What is peer review?
Peer review is the system used to assess the quality of a manuscript before it is published. Independent researchers in the relevant research area assess submitted manuscripts for originality, validity and significance to help editors determine whether a manuscript should be published in their journal.
How does it work?
When a manuscript is submitted to ASSJM journal, it is assessed to see if it meets criteria for submission. If it does, the editorial team will select potential peer reviewers within the field of research to peer-review the manuscript and make recommendations.
Why do peer review?
Peer review is an integral part of scientific publishing that confirms the validity of the manuscript. Peer reviewers are experts who volunteer their time to help improve the manuscripts they review. By undergoing peer review, manuscripts should become:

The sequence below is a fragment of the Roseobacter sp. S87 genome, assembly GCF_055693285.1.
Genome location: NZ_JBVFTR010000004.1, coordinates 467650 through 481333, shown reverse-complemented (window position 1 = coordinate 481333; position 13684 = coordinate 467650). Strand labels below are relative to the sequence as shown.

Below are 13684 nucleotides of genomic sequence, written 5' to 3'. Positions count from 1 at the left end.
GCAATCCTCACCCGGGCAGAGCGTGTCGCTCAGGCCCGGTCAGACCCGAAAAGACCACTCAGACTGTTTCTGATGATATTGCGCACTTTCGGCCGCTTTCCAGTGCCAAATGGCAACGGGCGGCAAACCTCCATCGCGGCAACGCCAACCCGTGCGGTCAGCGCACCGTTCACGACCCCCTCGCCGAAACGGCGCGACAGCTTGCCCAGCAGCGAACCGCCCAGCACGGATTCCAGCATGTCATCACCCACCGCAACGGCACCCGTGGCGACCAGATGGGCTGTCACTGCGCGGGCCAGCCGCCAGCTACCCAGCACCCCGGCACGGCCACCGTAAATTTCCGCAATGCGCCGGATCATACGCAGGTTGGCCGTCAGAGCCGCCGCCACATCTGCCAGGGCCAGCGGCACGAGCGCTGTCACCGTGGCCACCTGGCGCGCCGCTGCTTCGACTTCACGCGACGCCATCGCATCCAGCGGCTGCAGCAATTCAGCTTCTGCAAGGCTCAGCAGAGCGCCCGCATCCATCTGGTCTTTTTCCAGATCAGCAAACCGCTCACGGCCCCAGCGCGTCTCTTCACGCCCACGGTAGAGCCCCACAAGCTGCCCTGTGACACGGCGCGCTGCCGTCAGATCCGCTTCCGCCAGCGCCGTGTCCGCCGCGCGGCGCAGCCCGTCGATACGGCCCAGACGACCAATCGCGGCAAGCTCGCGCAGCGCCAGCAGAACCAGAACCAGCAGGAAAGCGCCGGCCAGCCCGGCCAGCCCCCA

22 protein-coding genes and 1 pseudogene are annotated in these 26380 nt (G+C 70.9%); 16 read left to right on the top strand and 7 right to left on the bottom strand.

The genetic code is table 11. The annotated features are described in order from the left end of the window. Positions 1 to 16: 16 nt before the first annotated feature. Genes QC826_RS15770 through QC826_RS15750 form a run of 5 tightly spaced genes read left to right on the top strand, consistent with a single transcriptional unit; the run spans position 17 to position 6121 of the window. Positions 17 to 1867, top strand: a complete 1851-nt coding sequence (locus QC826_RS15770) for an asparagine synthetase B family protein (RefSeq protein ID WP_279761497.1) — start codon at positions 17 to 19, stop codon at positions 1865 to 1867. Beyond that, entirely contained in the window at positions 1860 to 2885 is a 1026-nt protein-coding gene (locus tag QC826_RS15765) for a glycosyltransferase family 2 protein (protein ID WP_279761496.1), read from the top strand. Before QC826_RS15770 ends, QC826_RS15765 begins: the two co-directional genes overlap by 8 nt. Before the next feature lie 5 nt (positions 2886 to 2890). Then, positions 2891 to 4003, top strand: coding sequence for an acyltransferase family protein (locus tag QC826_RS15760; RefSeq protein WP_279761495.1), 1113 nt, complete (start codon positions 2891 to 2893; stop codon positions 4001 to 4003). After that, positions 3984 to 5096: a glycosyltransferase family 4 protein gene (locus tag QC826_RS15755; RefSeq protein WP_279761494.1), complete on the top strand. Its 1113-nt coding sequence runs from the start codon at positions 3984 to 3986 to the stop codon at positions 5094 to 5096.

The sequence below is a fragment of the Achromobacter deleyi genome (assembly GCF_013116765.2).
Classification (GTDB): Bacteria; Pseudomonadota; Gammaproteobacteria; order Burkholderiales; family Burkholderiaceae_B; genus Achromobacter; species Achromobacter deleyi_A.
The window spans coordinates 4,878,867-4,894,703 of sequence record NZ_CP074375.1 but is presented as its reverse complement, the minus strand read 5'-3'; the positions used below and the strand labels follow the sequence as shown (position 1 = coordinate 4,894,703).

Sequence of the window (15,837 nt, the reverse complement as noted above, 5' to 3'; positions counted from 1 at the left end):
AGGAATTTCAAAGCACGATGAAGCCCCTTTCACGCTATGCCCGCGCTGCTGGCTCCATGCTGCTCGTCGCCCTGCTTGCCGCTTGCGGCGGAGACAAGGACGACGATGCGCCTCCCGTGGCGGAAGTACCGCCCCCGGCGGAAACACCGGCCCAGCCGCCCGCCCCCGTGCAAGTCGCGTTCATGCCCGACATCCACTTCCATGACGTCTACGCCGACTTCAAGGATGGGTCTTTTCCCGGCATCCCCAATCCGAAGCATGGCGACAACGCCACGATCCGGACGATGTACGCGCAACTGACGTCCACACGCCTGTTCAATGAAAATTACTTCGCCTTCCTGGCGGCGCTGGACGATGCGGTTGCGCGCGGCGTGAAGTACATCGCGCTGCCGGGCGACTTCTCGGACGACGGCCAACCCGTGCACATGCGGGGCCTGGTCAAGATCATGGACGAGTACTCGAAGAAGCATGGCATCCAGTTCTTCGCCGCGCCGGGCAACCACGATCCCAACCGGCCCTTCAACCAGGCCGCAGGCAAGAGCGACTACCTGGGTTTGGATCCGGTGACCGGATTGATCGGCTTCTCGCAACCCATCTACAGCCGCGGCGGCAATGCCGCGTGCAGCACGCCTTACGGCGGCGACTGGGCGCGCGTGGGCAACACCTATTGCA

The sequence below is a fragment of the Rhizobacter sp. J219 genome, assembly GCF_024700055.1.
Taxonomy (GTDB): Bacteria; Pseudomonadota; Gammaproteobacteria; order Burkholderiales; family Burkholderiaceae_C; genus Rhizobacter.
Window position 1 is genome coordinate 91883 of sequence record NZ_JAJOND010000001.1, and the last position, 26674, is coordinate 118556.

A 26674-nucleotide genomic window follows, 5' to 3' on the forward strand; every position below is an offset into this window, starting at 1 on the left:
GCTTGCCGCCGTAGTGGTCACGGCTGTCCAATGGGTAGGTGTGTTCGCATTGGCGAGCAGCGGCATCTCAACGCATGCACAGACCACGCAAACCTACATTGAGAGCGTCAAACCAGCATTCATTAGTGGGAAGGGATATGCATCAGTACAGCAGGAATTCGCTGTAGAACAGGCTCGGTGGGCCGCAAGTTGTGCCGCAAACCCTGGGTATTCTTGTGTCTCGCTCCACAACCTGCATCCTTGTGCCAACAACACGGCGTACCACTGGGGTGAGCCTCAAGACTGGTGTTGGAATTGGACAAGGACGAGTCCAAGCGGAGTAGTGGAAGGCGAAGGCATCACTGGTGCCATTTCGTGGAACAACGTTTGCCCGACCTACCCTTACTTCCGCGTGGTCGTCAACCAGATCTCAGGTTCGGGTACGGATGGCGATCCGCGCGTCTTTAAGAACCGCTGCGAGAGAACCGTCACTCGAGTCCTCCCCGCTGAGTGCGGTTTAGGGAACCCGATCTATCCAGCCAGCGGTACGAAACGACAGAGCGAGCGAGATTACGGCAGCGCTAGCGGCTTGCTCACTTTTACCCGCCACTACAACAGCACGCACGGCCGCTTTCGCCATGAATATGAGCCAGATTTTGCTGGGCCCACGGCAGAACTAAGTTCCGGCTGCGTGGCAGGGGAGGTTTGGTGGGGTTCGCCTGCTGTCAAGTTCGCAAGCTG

More robust - peer reviewers may point out gaps in a paper that require more explanation or additional experiments.
Easier to read - if parts of your paper are difficult to understand, reviewers can suggest changes.
More useful - peer reviewers also consider the importance of your paper to others in your field.
Of course, in addition to offering authors advice, another important purpose of peer review is to make sure that the manuscripts published in the journal are of the correct quality for the journal’s aims.
How peer review works
Peer review used by ASSJM: Double-blind: the reviewers do not know the names of the authors, and the authors do not know who reviewed their manuscript.
This diagram is a representation of the peer review process.